Introduction: Vintage Television

When my husband proposed making a vintage TV costume, initially, I wasn't so hot on the idea. Then I began to think about the first TV I can remember in my parent's living room - it had a blonde cabinet, sparkly fabric covering the speaker, and legs similar to the ones on our boomerang coffee table, then I began to get excited about the project!

Step 1: The Box

It began with a sports utility box from U-Haul that we cut down, and added holes for the head and arms. 

Step 2: TV Box

My husband fashioned a box to hold the iPad. I bought a roll of wood grain contact paper from Home Depot to cover the box. 

Step 3: The Fabric

 I was obsessed with using sparkly fabric for the speaker. Unfortunately, since I didn't find it, I made my own weaving gold Christmas cord through a piece of brown fabric.

Step 4: The Grid

The grid design on the speaker are dowels, hot glued together and painted with copper acrylic paint.

Step 5: The Knobs

The knobs were oven dials purchased from a mom and pop hardware store, and a knob I found lying in the street. They were painted and attached to the box with velcro.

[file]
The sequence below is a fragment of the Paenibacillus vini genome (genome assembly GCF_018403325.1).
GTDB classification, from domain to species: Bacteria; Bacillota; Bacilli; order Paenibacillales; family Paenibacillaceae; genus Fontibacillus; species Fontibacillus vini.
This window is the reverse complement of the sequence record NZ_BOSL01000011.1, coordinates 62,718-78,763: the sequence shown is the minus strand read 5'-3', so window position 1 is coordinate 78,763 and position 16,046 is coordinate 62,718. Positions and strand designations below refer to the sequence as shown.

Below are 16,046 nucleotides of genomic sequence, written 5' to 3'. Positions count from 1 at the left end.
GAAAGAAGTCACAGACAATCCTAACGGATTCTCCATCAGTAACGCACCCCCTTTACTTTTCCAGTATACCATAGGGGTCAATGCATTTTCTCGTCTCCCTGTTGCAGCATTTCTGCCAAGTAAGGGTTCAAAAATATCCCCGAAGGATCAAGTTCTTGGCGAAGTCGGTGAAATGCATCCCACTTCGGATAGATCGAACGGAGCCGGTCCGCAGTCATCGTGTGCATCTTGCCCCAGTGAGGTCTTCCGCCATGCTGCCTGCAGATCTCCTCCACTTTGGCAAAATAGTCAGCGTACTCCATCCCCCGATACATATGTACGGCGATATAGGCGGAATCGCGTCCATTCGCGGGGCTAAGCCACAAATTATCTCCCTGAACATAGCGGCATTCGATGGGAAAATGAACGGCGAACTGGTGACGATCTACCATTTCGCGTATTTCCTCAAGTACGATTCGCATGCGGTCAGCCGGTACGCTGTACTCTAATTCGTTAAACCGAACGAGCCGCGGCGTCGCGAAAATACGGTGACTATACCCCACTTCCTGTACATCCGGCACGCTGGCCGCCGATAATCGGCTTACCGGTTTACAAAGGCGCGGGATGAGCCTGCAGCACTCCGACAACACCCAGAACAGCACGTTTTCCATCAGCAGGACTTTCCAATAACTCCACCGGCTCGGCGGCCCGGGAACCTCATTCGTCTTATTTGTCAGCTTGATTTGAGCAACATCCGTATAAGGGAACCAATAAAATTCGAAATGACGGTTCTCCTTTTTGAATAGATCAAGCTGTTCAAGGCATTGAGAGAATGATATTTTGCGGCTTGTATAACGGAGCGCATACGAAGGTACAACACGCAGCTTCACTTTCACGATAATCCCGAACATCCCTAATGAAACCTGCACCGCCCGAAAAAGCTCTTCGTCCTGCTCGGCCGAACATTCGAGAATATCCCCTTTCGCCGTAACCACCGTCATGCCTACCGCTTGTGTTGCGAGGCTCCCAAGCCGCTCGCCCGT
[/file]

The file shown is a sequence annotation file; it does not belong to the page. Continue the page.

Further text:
Step 6: The TV Legs

My other obsession with the costume was that it had to have legs. Originally, I was using the legs from our boomerang coffee table, but they too heavy for the box. Poster board proved to be the only material that would roll without creasing.

Step 7: Decorative Elements

A metallic poster board was used to frame the TV and for decorative strips on the sides and bottom.

Step 8: Rabbit Ears

The rabbit ears were dowels, spray painted silver inserted into half a toy basketball painted copper. A small tart tin was used as the base.

Step 9: More Rabbit Ears

Two holes were punched in the center of the tin to wire the dowels. Two holes were punched on either side to sew the tin to a piece of an old t-shirt sewn into a headband.

Step 10: TV Show

The key to the costume was going to be an iPad that was going to act as our television tube. A perusal of the Internet Archive gave us the perfect solution – the 1955 pilot episode of The Lawrence Welk Show!

Step 11: Finishing Touches

1/2" pipe insulation was added to the neck and arm holes for comfort, and to give the costume a more finished look. Then all we had to do was slip the iPad into the box!

Comments

author
SonicLoverSeth (author)2013-11-08

Cool! Were you able to download the old TV shows without much fuss?

author

Thanks! The Internet Archive offers tons of public domain programs in a number of different formats. After a little trial and error, we found that the h.264 file worked just fine. I downloaded the show: loaded it into iTunes and transferred it to the iPad. It looked and sounded great.